On Wed, Jan 30, 2002 at 02:22:33PM -0600, David W. Tamkin wrote:
Cliff Sarginson has joined the thread:
| I have known dozens of brilliant "C" programmers who could hardly mumble
| coherently let alone write coherently.
OK, they wrote very good code, but how good were they at reading other
Good for the most part. Although reading code is in many ways a
different skill to writing it, I would not call a programmer a good
one unless he has obviously mastered bith skills.
How good were they at finding non-obvious quirks of
others' code -- bad things that looked good and good things that, as is
typical of procmail's source, looked bad?
Well, this is quite a complex question. If someone writes a program in
such an opaque way that it is hard to see that what they are doing is
"good", when it looks "bad", then they are not communicating their
intent in the code itself in a sufficient or professional way. I believe
someone else said in this thread that procmail appeared to have a
cavalier attitude to "malloc", on further investigation it turns out
that the code has an internal implementation of "malloc" (if I read the
email correctly). Well this is fine, but why call it "malloc" .. that is
bad. In a code review I would throw that back at the author and tell him
to make it clear by using a different name. Now for code that people
write and freely allow others to use, maybe we cannot complain. However
if it was code written for a commercial project, paid for and supported,
then it would be completely unacceptable.
And how good were they at
communicating what they found in other programmers' code -- apparently they
sucked at that part.
When you tried to tell or ask them something, how well did they understand a
simple question or comment? What about complex ones? Did you have to keep
re-explaining what you were saying while they continued to give responses
that missed the point if any responses at all?
Generally speaking this was not a problem. The problem was they could
not write coherently.
It boils down to this: how well did they process thoughts that didn't come
from inside their own minds?
Well, again, because these people had difficulty with written
communication it didn't necessarily mean they couldn't read, listen and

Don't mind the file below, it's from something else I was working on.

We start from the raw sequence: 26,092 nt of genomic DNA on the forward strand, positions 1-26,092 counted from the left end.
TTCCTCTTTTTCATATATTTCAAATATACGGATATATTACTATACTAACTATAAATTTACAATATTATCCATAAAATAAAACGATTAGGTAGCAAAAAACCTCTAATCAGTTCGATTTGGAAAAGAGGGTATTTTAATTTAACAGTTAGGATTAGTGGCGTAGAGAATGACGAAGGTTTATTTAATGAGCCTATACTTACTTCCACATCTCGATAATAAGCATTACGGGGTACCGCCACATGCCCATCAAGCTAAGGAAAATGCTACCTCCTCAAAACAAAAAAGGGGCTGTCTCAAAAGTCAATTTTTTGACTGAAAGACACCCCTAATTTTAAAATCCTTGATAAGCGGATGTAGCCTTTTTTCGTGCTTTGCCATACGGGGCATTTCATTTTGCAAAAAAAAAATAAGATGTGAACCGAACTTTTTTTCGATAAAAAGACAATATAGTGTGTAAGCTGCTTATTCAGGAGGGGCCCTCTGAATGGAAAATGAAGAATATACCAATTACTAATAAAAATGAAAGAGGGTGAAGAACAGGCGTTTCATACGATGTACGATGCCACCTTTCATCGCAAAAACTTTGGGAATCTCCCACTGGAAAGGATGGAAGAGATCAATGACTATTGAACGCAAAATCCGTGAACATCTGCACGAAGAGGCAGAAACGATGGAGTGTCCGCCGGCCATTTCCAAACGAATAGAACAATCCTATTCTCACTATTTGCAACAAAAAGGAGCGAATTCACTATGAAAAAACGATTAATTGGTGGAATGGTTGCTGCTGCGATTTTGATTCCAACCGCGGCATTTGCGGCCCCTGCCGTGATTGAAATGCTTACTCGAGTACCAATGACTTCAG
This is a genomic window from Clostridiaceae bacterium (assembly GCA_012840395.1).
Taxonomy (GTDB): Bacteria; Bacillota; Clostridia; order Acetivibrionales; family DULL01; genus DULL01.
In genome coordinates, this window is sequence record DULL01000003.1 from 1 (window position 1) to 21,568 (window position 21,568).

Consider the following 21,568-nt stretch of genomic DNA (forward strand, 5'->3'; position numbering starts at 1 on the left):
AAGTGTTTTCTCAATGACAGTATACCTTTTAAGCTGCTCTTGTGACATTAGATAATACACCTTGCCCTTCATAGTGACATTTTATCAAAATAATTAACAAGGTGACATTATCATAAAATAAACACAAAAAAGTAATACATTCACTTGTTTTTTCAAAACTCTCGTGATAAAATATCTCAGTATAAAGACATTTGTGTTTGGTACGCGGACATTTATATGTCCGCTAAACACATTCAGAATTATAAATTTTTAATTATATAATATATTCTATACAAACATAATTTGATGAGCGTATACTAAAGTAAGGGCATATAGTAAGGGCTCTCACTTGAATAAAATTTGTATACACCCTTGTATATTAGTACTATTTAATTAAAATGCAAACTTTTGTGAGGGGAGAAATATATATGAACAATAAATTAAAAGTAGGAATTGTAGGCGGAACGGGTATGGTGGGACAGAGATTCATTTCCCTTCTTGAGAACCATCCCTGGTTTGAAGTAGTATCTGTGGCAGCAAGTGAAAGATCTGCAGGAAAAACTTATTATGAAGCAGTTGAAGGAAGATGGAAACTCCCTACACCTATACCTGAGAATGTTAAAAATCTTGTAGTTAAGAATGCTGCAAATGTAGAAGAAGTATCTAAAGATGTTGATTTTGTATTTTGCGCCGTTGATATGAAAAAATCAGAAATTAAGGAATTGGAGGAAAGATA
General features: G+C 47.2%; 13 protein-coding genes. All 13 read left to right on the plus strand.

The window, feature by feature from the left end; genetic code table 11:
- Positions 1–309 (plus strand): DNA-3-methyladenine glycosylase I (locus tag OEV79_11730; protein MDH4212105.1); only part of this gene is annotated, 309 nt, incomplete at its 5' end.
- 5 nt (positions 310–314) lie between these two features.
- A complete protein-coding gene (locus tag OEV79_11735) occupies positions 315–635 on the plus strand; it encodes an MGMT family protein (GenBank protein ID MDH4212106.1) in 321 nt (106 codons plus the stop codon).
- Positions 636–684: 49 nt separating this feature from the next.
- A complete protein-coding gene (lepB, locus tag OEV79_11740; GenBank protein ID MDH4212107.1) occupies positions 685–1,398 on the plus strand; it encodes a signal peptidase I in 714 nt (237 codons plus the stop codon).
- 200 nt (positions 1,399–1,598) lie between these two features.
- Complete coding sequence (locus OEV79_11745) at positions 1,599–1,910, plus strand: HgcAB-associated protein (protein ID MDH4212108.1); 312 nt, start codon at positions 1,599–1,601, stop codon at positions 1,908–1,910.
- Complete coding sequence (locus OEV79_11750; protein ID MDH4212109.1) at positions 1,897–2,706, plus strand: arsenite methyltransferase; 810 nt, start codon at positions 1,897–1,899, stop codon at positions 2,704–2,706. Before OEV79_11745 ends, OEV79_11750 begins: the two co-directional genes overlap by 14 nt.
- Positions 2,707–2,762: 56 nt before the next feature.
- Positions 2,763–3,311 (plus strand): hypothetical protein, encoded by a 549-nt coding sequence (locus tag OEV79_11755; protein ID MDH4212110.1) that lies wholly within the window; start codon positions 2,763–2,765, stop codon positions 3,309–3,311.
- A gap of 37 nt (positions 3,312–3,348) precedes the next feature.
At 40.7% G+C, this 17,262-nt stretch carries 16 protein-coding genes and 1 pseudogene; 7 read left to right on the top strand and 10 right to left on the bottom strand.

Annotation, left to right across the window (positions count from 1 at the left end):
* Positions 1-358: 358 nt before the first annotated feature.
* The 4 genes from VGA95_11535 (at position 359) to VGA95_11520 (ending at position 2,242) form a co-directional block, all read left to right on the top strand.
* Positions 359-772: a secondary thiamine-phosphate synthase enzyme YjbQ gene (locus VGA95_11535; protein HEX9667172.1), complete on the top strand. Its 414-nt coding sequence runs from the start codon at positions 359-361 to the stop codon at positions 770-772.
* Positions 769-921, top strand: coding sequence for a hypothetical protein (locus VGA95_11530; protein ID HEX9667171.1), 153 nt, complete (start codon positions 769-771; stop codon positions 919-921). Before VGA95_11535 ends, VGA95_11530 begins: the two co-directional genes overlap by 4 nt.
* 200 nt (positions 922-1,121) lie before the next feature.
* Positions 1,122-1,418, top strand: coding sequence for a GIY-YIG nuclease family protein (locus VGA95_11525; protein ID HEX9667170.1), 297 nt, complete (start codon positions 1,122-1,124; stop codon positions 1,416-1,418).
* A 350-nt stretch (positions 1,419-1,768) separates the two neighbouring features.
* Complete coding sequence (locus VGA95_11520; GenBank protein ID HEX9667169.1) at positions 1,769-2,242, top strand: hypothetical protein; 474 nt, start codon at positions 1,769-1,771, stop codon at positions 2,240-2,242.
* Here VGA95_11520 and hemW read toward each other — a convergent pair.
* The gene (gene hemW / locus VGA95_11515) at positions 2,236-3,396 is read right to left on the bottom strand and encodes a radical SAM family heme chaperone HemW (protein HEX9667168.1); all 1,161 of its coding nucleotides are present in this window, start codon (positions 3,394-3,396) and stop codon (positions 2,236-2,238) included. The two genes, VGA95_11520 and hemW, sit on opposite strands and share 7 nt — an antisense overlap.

speak ! Good programmers need to know how to listen.
At least those people mumbled; this ranter shouted, bellowed, and
Oh I am not defending him, or even saying he is right or wrong, I have
not read the code. I am just trying to make the point that coherence in
a natural language does not always bear any relationship to coherence in
an artifical one. One particular programmer I worked with, easily in my
top 5, was a very shy person, very self-deprecating, and a very poor
communicator in the spoken and written word. His code was a model of
clarity, was efficient without being opaque, was well commented (he
could write well in the context of a program) and was work in an
extremely complex area of a system we were writing for a very large
bank. When he became fed up with the company and resigned the boss
practically went down on his knees asking him to stay. Later I had to
add some functionality into the programs he had written, and I was not
an expert in the field, it was a task made a great deal simpler by the
crystal clearness of his code.
| Likewise I have known dozens of
| very poor programmers who were extremely coherent (which is probably how
| they managed to keep their jobs).
I know thousands of people who are very poor programmers but who keep their
jobs because they earn their livings at something other than programming.
Mmm, well I am not sure what that has to do with what we are
Mmm, I have a lot of criticisms of procmail, but this is not really a
very useful place for me to mention them. They are nothing to do with
the coding style (as I say I haven't read the code). I will remember
however that if I do critcise anything about it, I will try and present
it in a coherent, non-ranting way :)
I am just here for the tips...
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